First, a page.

## Definition

The comparative advantage of an individual or a country is the thing that the individual or country can do with the maximum difference between the benefit and the opportunity cost. In other words, it is what the individual or country has the most advantage relative to other things the individual or country can do, and relative to things that others can do.

If individuals or countries choose to work according to their comparative advantage, then social utility (and hence, social surplus) is maximized. In principle, comparative advantage can emerge both in a market economy (through the effect of gains from trade) and in a centrally planned economy.

## Example

### A simple example involving two persons and two tasks

Suppose an economy has two individuals $A$ and $B$ and two activities $M$ and $N$. Further, suppose that:

• $A$ can generate $m_A$ units of worth per hour doing $M$ and $n_A$ units per hour doing $N$.
• $B$ can generate $m_B$ units of worth per hour doing $M$ and $n_B$ units per hour doing $N$.

Suppose, further, that each person can choose to do exactly one of the two tasks, and they must do different tasks.

Since each can choose to do exactly one task, and they must do different tasks, there are two possible assignments:

• $A$ does $M$ and $B$ does $N$, yielding a total of $m_A + n_B$.
• $A$ does $N$ and $B$ does $M$, yielding a total of $n_A + m_B$.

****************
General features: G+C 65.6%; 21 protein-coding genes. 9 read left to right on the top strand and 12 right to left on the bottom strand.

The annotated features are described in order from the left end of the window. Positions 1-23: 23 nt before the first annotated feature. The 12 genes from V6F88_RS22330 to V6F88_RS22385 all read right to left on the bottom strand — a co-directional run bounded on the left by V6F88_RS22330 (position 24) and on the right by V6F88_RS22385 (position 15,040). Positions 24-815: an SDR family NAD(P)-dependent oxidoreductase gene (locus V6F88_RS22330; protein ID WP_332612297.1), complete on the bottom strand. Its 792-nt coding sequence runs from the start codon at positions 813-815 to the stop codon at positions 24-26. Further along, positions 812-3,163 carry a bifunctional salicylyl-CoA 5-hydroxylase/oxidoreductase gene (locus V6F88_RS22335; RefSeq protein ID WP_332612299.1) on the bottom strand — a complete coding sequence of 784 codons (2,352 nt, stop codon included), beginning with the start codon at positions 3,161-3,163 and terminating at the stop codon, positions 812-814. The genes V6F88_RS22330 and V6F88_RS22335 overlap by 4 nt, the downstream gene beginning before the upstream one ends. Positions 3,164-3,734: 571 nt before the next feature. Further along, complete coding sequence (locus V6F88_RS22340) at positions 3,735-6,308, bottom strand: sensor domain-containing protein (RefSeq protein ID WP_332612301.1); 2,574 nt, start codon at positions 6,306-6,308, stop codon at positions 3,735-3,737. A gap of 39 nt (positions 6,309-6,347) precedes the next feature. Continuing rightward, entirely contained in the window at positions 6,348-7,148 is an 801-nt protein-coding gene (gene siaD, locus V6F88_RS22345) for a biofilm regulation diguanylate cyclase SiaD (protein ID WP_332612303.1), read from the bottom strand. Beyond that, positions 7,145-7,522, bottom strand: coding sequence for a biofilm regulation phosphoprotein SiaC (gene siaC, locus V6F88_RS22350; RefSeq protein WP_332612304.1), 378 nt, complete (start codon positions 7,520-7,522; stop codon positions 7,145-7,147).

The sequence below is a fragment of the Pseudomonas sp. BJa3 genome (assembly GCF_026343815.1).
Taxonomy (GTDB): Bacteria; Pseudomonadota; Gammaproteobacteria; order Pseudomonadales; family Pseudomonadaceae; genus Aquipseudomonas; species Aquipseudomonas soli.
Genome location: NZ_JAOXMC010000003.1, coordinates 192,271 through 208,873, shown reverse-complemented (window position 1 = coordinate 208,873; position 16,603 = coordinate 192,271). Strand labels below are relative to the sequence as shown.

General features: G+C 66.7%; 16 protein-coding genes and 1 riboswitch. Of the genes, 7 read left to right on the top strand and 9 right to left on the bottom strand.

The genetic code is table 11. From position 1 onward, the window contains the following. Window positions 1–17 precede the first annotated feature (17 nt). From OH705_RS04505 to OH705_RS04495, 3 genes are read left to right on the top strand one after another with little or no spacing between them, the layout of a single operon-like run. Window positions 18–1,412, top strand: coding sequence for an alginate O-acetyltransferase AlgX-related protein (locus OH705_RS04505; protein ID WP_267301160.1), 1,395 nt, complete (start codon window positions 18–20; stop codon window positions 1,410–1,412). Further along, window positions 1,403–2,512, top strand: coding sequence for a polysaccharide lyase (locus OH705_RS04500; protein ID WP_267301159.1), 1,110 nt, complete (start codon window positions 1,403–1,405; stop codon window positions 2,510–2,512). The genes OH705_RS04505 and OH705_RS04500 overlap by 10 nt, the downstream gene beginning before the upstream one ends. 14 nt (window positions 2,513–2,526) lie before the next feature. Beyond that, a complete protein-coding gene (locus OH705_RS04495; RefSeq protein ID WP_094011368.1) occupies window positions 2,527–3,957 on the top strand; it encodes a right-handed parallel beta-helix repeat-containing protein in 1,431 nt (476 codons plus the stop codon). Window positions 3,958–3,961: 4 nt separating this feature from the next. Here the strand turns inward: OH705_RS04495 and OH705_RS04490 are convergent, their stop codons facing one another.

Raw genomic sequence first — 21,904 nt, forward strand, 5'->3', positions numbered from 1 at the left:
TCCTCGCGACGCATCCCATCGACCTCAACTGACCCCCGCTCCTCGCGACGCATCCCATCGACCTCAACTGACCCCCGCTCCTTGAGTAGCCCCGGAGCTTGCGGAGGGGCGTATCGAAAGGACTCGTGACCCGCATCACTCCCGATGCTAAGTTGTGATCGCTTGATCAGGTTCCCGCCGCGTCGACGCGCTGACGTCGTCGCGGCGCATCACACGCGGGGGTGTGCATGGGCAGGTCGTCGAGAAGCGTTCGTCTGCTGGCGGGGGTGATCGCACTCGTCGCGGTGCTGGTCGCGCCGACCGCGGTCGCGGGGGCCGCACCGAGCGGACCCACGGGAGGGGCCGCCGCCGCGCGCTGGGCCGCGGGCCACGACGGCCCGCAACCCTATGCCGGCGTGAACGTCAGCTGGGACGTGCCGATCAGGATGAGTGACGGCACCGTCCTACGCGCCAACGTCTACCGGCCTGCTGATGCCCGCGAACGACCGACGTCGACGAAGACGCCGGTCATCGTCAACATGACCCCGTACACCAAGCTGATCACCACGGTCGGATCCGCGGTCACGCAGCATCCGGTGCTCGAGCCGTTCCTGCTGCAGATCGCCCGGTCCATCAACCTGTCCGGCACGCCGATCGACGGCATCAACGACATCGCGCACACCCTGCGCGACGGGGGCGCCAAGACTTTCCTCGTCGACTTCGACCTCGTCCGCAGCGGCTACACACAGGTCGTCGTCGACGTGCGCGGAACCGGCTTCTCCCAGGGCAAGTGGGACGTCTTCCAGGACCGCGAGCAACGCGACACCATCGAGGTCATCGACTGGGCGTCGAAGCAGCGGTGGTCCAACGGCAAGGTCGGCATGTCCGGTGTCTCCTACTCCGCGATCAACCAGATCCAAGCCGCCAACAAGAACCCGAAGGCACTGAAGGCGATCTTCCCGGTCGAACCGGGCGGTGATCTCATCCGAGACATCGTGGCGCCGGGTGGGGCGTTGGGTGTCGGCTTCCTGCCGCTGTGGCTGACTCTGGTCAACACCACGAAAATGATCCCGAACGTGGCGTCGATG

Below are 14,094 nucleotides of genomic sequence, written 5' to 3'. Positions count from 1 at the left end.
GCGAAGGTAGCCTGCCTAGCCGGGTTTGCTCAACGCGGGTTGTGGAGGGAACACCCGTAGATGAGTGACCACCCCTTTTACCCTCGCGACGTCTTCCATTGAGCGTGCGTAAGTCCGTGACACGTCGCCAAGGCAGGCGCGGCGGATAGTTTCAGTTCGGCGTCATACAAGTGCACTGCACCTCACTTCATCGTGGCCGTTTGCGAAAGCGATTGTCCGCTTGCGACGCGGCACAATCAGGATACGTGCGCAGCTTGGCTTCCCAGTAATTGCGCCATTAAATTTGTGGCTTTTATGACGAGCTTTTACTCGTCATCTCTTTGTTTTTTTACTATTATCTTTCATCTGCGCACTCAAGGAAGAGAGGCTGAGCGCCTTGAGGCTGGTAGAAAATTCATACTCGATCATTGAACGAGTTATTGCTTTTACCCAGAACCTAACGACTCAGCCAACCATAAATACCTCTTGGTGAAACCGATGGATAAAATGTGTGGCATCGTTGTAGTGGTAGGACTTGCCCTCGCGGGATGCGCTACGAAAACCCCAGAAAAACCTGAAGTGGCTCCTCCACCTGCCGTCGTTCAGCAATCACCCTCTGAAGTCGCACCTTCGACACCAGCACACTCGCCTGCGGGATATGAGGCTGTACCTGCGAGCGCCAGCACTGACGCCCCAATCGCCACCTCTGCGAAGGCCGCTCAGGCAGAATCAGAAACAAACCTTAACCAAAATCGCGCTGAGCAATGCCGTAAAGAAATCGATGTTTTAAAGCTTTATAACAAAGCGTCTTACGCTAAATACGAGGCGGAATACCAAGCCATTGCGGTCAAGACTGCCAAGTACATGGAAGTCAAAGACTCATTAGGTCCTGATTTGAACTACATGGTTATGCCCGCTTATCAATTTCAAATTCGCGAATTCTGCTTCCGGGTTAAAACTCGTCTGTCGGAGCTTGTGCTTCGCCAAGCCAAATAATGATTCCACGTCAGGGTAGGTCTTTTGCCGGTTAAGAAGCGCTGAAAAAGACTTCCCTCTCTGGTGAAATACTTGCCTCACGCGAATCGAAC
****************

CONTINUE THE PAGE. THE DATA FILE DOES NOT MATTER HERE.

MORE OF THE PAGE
If $m_A + n_B > m_B + n_A$, then the first allocation is optimal. If $m_B + n_A > m_A + n_B$, then the second allocation is optimal. This has three equivalent interpretations:

Condition for $A$ to do $M$ and $B$ to do $N$ Verbal formulation of interpretation
$\!m_A + n_B > m_B + n_A$ We are comparing the total output generated under the two possible configurations, and choosing the one that generates greater output.
$\!m_A - n_A > m_B - n_B$ Here, we are treating $N$ as the alternative activity and comparing (Between $A$ and $B$, the gain in doing $M$ over and above the opportunity cost.
$\!m_A - m_B > n_A - n_B$ Here, we are comparing the competitive advantage of $A$ over $B$ in both $M$ and $N$ and allocating to $A$ the activity where the competitive advantage is greater.

Comparative advantage differs from two other possible allocation rules: each person does what that person is best at and each activity is done by the person who is best at that activity. The problem with both these allocation rules is that they may end up getting one person to do both activities, which is not allowed. On the other hand, the law of comparative advantage always makes sense and maximizes total output.

Note, however, that if either of those rules does give a unique allocation, then that agrees with the allocation given by comparative advantage.

These two rules are contrasted with comparative advantage below:

Informal description of rule Mathematical condition for $A$ to do $M$, $B$ to do $N$ Corresponding description of comparative advantage rule Key difference
Each person does what that person is best at $\! m_A - n_A > 0 > m_B - n_B$ $\! m_A - n_A > m_B - n_B$ Comparative advantage is only a comparative rule and does not require anything about the signs of the expressions $m_A - n_A$ and $m_B - n_B$